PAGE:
In last month’s issue of The Forerunner, we introduced “A Series on the Presidential Candidates.” In this month’s issue, we had planned to cover at least three of the Democratic Party’s offerings for the presidential nominee. But oh, how seasons change!
In just one month every viable Democratic challenger to Arkansas Governor Bill Clinton has dropped out of the race. In a series of primaries more resembling a demolition derby than an electoral process, every one of the Democrats have been bested by Clinton; everyone, that is, except former California Governor Jerry Brown, who maintains that he will keep Clinton from the nomination. Also, Paul Tsongas, who mysteriously left the race before an almost guaranteed victory in Connecticut, has hinted that he may reenter the race depending how he does in future primaries.
No one knows for sure exactly why Clinton seems to have lost momentum after having demolished virtually every contender. At press time, the Tsongas’ vote seems to have swung in favor of the ultra-liberal Brown, rather than who would be the former Massachusetts Senator’s preference: the more moderate Clinton. This indicates that the pro-Tsongas vote may have been due to an anti-Clinton sentiment among Democrats. There is a “Draft Tsongas” movement within the Democratic Party that may keep delegates away from Clinton that are crucial to his nomination.
No political commentator seems to know exactly what to make of Brown’s candidacy. Every joke imaginable has been lobbed in his direction in an attempt to ridicule his quixotical image as he lunges toward the Democratic convention. Yet Brown seems destined to make a showing delegates intact. It may be that the combined showing of Brown and Tsongas could delay Clinton from the nomination long enough for mounting charges against his character to undermine his candidacy. If this scenario (although unlikely) were to happen, the Democratic convention could become a chaotic free-for-all with still more candidates entering and reentering the contest.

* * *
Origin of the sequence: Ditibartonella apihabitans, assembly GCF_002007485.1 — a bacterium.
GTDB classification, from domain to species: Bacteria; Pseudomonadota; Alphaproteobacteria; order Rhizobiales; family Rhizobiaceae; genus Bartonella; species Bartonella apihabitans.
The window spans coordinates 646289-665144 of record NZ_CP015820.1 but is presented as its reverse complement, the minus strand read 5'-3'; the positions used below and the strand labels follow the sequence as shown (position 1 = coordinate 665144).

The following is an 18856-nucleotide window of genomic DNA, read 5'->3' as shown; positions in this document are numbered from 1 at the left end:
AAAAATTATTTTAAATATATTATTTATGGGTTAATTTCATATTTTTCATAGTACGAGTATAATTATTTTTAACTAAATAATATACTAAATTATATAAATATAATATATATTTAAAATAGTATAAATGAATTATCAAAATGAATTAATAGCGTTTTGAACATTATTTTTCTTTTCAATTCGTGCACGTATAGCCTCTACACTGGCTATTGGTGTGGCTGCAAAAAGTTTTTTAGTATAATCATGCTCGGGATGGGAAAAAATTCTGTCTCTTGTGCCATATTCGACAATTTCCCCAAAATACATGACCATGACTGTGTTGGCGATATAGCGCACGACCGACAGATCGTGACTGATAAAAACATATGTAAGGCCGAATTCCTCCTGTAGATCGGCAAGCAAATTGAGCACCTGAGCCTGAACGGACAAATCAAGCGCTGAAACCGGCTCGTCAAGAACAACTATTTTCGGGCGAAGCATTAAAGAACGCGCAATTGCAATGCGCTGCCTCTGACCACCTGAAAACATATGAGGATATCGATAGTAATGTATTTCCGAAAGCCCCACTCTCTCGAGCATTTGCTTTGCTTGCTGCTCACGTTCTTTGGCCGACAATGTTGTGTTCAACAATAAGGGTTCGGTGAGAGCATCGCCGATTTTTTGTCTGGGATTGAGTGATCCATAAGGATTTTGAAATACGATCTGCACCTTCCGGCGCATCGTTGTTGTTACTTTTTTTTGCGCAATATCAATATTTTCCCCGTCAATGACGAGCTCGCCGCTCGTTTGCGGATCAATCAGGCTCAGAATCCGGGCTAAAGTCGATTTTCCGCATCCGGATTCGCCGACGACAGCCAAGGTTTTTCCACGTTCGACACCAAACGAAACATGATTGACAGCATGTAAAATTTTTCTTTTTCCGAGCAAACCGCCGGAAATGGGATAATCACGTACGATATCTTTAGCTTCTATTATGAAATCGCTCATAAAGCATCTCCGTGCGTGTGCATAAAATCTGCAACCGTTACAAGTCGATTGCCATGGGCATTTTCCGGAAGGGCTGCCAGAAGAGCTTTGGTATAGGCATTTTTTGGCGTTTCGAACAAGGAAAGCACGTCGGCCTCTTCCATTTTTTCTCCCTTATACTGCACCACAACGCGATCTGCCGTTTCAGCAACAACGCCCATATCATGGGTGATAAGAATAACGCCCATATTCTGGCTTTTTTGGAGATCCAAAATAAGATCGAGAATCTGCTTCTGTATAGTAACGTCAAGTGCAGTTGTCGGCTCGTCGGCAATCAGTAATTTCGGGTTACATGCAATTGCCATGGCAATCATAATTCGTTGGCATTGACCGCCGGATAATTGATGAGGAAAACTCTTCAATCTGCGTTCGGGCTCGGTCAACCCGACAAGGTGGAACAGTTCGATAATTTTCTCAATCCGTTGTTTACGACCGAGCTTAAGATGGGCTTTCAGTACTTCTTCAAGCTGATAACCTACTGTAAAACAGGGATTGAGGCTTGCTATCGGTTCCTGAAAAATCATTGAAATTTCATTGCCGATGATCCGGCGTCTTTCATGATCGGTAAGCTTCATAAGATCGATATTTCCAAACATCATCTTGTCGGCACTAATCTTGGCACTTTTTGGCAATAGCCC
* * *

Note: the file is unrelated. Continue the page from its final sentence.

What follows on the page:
Meanwhile, George Bush continues to win against Pat Buchanan in every contest. Buchanan’s unexpectedly strong showing will undoubtedly work in favor of maintaining a solidly conservative platform at the Republican convention. Barring some history making fluke in the electoral college process, The Forerunner predicts that George Bush will win the November 10 election and will remain our President for four more years. A third party candidacy, however, could tilt the electoral college toward another candidate, Democrat or otherwise.
Despite anger among the electorate and a strong protest vote in the primaries, President Bush is still the safest bet for conservative and Christian voters. Being the most electable candidate, however, should not give George Bush automatic approval over the other candidates. Intelligent and concerned voters should not ignore the moral strengths and weaknesses of the other candidates, and should at least seriously scrutinize them. Therefore, we will continue to examine the candidates in contention, Democratic, Republican and Independent, until the November election.